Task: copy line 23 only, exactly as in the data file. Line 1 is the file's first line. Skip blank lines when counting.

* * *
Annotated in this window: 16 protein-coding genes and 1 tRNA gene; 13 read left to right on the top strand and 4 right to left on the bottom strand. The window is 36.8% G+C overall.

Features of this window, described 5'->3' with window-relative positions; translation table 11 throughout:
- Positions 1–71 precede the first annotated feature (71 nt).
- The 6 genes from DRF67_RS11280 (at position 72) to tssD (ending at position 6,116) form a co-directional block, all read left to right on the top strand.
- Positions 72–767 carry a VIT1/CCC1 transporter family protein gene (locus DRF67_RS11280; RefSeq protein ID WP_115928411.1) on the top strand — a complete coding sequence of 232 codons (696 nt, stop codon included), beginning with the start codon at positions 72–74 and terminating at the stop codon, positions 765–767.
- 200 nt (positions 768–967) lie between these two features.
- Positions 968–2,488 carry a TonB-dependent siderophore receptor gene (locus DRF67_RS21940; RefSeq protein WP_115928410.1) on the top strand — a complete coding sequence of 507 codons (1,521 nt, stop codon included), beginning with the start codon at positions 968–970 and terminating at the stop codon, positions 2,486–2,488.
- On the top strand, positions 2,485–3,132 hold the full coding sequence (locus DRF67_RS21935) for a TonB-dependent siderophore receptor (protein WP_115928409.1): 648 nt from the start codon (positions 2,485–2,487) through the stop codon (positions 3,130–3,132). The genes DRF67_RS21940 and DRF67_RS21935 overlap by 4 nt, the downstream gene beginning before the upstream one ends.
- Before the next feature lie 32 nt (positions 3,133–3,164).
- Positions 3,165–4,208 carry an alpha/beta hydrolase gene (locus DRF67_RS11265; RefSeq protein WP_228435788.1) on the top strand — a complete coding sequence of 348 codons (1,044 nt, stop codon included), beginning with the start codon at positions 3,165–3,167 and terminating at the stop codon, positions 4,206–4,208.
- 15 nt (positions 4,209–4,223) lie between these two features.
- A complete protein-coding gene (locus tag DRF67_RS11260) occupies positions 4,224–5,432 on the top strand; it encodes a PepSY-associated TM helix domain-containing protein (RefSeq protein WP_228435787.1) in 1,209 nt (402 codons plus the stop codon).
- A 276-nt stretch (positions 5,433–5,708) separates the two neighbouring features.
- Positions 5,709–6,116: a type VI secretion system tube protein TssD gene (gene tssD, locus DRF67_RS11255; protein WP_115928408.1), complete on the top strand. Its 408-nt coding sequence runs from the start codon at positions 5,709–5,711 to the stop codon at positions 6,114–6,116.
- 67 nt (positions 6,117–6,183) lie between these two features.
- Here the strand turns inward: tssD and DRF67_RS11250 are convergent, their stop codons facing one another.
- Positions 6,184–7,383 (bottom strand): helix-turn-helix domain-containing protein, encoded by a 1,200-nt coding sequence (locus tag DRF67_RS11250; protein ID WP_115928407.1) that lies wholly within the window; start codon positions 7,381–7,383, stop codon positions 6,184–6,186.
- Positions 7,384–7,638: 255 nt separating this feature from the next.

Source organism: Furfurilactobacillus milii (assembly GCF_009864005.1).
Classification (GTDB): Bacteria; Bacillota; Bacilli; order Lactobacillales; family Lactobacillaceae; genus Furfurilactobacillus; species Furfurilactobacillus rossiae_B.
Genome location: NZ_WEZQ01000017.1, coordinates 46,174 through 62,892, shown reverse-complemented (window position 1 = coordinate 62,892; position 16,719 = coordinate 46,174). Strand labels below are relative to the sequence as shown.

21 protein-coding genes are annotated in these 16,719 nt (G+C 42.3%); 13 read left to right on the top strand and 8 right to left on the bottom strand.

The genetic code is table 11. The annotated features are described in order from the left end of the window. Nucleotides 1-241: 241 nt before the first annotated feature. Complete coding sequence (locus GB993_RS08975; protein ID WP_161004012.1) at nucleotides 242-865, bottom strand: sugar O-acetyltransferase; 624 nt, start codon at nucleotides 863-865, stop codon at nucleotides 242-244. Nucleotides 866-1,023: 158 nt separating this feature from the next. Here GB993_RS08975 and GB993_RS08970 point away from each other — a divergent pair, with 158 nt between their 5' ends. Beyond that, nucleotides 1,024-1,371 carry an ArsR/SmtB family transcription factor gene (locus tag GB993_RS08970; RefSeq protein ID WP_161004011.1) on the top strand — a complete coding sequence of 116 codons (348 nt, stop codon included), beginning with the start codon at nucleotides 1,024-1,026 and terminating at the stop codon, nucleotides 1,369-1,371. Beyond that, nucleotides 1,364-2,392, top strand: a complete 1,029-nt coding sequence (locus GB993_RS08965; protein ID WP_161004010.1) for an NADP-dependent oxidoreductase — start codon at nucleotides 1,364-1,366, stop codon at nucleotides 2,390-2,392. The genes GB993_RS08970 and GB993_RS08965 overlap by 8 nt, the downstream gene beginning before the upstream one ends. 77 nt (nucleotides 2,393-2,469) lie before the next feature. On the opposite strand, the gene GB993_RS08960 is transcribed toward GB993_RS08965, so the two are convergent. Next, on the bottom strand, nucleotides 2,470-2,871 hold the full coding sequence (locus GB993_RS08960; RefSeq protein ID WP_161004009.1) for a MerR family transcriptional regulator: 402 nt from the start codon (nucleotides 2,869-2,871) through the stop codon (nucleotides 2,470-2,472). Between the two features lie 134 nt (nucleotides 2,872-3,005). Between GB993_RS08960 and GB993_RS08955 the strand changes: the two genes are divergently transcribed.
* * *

The genetic code is table 11. The annotated features are described in order from the left end of the window. Nucleotides 1-241: 241 nt before the first annotated feature. Complete coding sequence (locus GB993_RS08975; protein ID WP_161004012.1) at nucleotides 242-865, bottom strand: sugar O-acetyltransferase; 624 nt, start codon at nucleotides 863-865, stop codon at nucleotides 242-244. Nucleotides 866-1,023: 158 nt separating this feature from the next. Here GB993_RS08975 and GB993_RS08970 point away from each other — a divergent pair, with 158 nt between their 5' ends. Beyond that, nucleotides 1,024-1,371 carry an ArsR/SmtB family transcription factor gene (locus tag GB993_RS08970; RefSeq protein ID WP_161004011.1) on the top strand — a complete coding sequence of 116 codons (348 nt, stop codon included), beginning with the start codon at nucleotides 1,024-1,026 and terminating at the stop codon, nucleotides 1,369-1,371. Beyond that, nucleotides 1,364-2,392, top strand: a complete 1,029-nt coding sequence (locus GB993_RS08965; protein ID WP_161004010.1) for an NADP-dependent oxidoreductase — start codon at nucleotides 1,364-1,366, stop codon at nucleotides 2,390-2,392. The genes GB993_RS08970 and GB993_RS08965 overlap by 8 nt, the downstream gene beginning before the upstream one ends. 77 nt (nucleotides 2,393-2,469) lie before the next feature. On the opposite strand, the gene GB993_RS08960 is transcribed toward GB993_RS08965, so the two are convergent. Next, on the bottom strand, nucleotides 2,470-2,871 hold the full coding sequence (locus GB993_RS08960; RefSeq protein ID WP_161004009.1) for a MerR family transcriptional regulator: 402 nt from the start codon (nucleotides 2,869-2,871) through the stop codon (nucleotides 2,470-2,472). Between the two features lie 134 nt (nucleotides 2,872-3,005). Between GB993_RS08960 and GB993_RS08955 the strand changes: the two genes are divergently transcribed.